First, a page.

(a) Actions in ChinaIt is the sense of Congress that—
the Government of China has obligated itself to provide the United Nations High Commissioner for Refugees (UNHCR) with unimpeded access to North Koreans inside its borders to enable the UNHCR to determine whether they are refugees and whether they require assistance, pursuant to the 1951 United Nations Convention Relating to the Status of Refugees, the 1967 Protocol Relating to the Status of Refugees, and Article III, paragraph 5 of the 1995 Agreement on the Upgrading of the UNHCR Mission in the People’s Republic of China to UNHCR Branch Office in the People’s Republic of China (referred to in this section as the “UNHCR Mission Agreement”);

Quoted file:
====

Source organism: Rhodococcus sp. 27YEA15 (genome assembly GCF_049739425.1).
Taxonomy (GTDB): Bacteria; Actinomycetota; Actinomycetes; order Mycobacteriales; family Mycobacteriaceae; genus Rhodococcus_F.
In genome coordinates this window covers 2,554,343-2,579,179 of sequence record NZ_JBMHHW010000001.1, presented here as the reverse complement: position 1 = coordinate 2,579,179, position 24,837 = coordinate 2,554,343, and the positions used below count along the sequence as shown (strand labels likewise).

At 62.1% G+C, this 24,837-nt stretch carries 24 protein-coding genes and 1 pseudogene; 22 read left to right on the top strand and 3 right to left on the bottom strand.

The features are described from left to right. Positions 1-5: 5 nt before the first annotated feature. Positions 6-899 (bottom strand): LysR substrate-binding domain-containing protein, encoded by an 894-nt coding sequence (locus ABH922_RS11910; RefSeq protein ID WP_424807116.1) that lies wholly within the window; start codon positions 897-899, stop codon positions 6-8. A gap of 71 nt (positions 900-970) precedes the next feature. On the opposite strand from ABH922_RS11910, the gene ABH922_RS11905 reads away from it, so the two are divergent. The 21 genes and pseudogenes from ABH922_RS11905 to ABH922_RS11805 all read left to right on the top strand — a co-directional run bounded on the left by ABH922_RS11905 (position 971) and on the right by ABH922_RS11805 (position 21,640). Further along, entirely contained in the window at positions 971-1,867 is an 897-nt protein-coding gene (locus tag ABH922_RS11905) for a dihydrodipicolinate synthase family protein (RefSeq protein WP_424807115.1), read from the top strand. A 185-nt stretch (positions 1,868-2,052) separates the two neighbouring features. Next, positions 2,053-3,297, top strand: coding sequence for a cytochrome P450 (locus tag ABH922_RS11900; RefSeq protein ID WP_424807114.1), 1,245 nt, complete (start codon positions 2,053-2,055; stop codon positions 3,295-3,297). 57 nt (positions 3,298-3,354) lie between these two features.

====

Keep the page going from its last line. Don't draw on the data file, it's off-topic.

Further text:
the UNHCR should pursue a multilateral agreement to adopt an effective “first asylum” policy that guarantees safe haven and assistance to North Korean refugees; and
should the Government of China begin actively fulfilling its obligations toward North Korean refugees, all countries, including the United States, and relevant international organizations should increase levels of humanitarian assistance provided inside China to help defray costs associated with the North Korean refugee presence.
(b) Arbitration proceedingsIt is further the sense of Congress that—
because access to refugees is essential to the UNHCR mandate and to the purpose of a UNHCR branch office, a failure to assert those arbitration rights in present circumstances would constitute a significant abdication by the UNHCR of one of its core responsibilities.